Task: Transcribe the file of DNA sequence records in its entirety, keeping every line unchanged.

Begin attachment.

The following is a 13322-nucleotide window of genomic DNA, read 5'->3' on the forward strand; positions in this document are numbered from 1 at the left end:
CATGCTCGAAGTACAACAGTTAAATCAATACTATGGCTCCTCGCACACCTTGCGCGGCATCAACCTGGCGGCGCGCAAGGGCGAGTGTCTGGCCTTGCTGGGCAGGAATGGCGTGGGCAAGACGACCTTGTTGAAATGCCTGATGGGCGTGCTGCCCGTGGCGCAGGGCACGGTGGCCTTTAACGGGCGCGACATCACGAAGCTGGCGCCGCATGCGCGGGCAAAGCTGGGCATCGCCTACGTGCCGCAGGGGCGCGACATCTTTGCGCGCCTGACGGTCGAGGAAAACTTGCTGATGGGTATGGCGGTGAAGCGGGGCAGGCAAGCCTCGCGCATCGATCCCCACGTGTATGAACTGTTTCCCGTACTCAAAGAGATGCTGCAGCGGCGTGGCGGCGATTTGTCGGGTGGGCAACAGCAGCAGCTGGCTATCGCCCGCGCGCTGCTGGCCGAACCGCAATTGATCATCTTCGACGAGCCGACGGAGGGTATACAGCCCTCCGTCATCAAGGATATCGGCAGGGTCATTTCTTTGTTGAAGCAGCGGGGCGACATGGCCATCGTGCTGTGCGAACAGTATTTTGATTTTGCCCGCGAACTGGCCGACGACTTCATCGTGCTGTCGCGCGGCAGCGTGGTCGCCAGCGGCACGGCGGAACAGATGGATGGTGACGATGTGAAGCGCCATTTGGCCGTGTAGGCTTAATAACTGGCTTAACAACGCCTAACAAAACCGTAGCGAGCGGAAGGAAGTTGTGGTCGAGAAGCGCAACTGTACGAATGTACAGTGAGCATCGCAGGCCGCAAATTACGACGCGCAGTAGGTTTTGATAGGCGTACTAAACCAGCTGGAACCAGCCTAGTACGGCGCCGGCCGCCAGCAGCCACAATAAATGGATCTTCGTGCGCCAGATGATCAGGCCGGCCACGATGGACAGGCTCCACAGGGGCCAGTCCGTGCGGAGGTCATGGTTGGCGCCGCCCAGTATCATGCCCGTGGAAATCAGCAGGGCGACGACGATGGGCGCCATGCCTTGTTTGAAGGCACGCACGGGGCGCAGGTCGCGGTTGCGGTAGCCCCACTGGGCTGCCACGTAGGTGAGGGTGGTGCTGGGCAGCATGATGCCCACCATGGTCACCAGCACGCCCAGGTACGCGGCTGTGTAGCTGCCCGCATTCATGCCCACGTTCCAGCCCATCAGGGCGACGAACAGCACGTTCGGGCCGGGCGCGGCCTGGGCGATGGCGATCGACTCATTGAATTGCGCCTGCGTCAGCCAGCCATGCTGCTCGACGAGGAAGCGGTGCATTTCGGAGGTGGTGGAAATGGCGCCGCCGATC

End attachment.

The following is a 13322-nucleotide window of genomic DNA, read 5'->3' on the forward strand; positions in this document are numbered from 1 at the left end:
CATGCTCGAAGTACAACAGTTAAATCAATACTATGGCTCCTCGCACACCTTGCGCGGCATCAACCTGGCGGCGCGCAAGGGCGAGTGTCTGGCCTTGCTGGGCAGGAATGGCGTGGGCAAGACGACCTTGTTGAAATGCCTGATGGGCGTGCTGCCCGTGGCGCAGGGCACGGTGGCCTTTAACGGGCGCGACATCACGAAGCTGGCGCCGCATGCGCGGGCAAAGCTGGGCATCGCCTACGTGCCGCAGGGGCGCGACATCTTTGCGCGCCTGACGGTCGAGGAAAACTTGCTGATGGGTATGGCGGTGAAGCGGGGCAGGCAAGCCTCGCGCATCGATCCCCACGTGTATGAACTGTTTCCCGTACTCAAAGAGATGCTGCAGCGGCGTGGCGGCGATTTGTCGGGTGGGCAACAGCAGCAGCTGGCTATCGCCCGCGCGCTGCTGGCCGAACCGCAATTGATCATCTTCGACGAGCCGACGGAGGGTATACAGCCCTCCGTCATCAAGGATATCGGCAGGGTCATTTCTTTGTTGAAGCAGCGGGGCGACATGGCCATCGTGCTGTGCGAACAGTATTTTGATTTTGCCCGCGAACTGGCCGACGACTTCATCGTGCTGTCGCGCGGCAGCGTGGTCGCCAGCGGCACGGCGGAACAGATGGATGGTGACGATGTGAAGCGCCATTTGGCCGTGTAGGCTTAATAACTGGCTTAACAACGCCTAACAAAACCGTAGCGAGCGGAAGGAAGTTGTGGTCGAGAAGCGCAACTGTACGAATGTACAGTGAGCATCGCAGGCCGCAAATTACGACGCGCAGTAGGTTTTGATAGGCGTACTAAACCAGCTGGAACCAGCCTAGTACGGCGCCGGCCGCCAGCAGCCACAATAAATGGATCTTCGTGCGCCAGATGATCAGGCCGGCCACGATGGACAGGCTCCACAGGGGCCAGTCCGTGCGGAGGTCATGGTTGGCGCCGCCCAGTATCATGCCCGTGGAAATCAGCAGGGCGACGACGATGGGCGCCATGCCTTGTTTGAAGGCACGCACGGGGCGCAGGTCGCGGTTGCGGTAGCCCCACTGGGCTGCCACGTAGGTGAGGGTGGTGCTGGGCAGCATGATGCCCACCATGGTCACCAGCACGCCCAGGTACGCGGCTGTGTAGCTGCCCGCATTCATGCCCACGTTCCAGCCCATCAGGGCGACGAACAGCACGTTCGGGCCGGGCGCGGCCTGGGCGATGGCGATCGACTCATTGAATTGCGCCTGCGTCAGCCAGCCATGCTGCTCGACGAGGAAGCGGTGCATTTCGGAGGTGGTGGAAATGGCGCCGCCGATC